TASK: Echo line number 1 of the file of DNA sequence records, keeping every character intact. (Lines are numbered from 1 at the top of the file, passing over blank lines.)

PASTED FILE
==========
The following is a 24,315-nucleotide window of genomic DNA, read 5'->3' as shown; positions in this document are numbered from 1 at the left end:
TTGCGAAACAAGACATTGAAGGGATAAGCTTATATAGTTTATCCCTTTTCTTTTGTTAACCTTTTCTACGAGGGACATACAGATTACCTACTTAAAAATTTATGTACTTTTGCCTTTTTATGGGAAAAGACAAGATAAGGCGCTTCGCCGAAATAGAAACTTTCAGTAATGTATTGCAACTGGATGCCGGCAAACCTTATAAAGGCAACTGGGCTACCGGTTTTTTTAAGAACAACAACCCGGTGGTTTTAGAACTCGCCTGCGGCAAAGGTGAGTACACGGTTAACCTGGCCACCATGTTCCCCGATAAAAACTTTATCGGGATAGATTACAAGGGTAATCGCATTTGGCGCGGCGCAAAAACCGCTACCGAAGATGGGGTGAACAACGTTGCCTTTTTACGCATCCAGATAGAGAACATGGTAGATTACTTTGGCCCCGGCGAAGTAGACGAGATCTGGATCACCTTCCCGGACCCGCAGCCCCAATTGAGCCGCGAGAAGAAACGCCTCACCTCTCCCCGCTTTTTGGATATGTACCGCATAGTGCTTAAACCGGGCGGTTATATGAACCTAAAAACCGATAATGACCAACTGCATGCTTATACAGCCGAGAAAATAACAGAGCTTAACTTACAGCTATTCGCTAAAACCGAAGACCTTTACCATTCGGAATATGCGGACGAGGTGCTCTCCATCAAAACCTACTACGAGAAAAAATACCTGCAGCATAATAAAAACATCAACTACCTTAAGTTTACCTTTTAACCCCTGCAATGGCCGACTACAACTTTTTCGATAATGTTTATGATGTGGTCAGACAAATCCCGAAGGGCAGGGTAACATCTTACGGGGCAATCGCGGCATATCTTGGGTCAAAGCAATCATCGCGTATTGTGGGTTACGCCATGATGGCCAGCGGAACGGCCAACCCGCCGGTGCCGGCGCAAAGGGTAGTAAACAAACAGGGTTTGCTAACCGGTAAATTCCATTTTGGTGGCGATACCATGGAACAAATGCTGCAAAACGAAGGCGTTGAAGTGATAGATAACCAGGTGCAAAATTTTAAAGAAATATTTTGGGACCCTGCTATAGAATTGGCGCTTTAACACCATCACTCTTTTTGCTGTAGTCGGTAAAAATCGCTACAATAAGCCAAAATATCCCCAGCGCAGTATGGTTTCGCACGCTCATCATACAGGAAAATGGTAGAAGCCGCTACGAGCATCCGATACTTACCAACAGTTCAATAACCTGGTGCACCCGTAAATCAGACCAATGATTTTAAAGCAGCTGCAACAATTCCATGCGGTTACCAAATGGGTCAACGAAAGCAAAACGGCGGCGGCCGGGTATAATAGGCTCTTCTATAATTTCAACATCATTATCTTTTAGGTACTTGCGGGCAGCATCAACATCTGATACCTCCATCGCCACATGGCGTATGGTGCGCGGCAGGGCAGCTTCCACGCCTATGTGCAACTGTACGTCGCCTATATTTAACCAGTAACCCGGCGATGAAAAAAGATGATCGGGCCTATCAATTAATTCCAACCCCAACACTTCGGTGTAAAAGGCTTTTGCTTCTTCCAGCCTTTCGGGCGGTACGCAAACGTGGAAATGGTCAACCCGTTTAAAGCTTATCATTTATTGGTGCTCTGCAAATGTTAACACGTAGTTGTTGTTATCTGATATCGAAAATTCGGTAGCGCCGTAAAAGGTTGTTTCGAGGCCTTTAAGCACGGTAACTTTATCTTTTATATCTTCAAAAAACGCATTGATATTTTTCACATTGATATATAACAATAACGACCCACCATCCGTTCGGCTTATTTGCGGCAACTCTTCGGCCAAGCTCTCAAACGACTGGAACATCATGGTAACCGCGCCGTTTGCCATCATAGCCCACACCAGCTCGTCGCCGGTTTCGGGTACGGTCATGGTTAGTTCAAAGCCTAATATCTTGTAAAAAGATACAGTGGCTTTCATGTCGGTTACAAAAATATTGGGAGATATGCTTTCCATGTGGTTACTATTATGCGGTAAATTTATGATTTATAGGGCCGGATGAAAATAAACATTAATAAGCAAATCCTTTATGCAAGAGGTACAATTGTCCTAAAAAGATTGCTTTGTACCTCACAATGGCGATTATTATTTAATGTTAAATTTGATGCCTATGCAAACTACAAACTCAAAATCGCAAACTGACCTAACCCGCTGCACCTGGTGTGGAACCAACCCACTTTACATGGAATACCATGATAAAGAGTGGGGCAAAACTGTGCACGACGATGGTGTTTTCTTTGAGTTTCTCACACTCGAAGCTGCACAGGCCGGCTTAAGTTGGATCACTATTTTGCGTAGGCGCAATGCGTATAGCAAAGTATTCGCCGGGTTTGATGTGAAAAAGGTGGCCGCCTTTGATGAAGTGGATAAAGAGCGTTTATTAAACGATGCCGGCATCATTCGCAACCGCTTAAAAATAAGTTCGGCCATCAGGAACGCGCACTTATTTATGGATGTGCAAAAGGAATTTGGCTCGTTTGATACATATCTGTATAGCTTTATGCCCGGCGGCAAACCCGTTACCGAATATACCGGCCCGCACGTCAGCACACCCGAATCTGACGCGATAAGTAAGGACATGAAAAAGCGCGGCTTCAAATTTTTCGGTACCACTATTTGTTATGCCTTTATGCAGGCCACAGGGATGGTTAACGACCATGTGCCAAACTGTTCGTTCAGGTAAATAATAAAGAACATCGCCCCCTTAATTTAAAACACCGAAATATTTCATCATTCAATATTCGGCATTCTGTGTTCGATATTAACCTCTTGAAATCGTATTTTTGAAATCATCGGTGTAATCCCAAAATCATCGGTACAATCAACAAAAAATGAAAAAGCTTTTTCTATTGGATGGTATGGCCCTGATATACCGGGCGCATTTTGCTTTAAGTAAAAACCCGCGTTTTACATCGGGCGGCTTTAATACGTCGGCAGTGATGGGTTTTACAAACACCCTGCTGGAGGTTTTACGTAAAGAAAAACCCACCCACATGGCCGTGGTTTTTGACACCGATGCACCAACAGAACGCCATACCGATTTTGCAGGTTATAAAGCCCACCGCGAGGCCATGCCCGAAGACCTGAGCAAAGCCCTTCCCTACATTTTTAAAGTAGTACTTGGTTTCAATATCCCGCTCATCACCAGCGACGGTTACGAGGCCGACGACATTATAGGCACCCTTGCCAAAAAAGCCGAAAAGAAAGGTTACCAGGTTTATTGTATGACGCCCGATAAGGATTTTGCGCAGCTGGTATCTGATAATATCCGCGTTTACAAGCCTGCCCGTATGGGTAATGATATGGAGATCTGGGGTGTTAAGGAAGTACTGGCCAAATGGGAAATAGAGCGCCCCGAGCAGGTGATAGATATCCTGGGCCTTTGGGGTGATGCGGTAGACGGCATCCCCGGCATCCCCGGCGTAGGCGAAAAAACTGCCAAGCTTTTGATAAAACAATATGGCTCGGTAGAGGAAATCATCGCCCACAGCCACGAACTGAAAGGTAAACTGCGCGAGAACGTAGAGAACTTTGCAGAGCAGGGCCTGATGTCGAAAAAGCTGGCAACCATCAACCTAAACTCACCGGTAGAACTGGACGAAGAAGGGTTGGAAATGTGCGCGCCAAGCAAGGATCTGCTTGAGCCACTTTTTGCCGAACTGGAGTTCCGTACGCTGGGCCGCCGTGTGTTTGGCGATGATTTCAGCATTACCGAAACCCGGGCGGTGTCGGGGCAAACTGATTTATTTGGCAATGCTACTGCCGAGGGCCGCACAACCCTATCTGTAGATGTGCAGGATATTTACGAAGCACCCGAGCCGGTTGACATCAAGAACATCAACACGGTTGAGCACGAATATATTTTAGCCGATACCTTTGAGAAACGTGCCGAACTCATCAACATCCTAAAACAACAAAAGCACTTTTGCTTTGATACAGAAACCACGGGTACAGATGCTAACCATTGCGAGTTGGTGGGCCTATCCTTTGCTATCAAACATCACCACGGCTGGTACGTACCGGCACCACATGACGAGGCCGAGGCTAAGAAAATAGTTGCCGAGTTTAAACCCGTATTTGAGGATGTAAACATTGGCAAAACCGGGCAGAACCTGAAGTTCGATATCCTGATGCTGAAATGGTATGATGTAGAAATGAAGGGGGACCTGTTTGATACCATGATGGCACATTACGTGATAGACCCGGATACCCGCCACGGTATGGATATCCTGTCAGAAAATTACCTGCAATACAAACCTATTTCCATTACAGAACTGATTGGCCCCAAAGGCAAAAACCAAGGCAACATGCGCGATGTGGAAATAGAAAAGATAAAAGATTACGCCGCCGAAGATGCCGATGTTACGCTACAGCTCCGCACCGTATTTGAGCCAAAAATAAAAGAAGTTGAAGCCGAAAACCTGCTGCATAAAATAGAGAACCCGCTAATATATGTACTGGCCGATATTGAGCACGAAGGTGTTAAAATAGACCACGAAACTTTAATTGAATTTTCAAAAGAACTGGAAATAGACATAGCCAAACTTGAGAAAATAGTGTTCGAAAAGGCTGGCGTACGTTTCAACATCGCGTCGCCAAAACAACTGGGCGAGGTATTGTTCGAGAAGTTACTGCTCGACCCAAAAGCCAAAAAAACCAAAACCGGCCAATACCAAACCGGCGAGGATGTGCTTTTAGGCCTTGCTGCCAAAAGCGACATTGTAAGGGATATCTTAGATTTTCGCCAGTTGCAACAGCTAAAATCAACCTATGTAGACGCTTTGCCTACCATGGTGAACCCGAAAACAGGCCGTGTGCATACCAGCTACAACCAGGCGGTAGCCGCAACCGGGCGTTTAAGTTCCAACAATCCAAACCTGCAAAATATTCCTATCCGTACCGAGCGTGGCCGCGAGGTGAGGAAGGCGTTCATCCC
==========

The following is a 24,315-nucleotide window of genomic DNA, read 5'->3' as shown; positions in this document are numbered from 1 at the left end: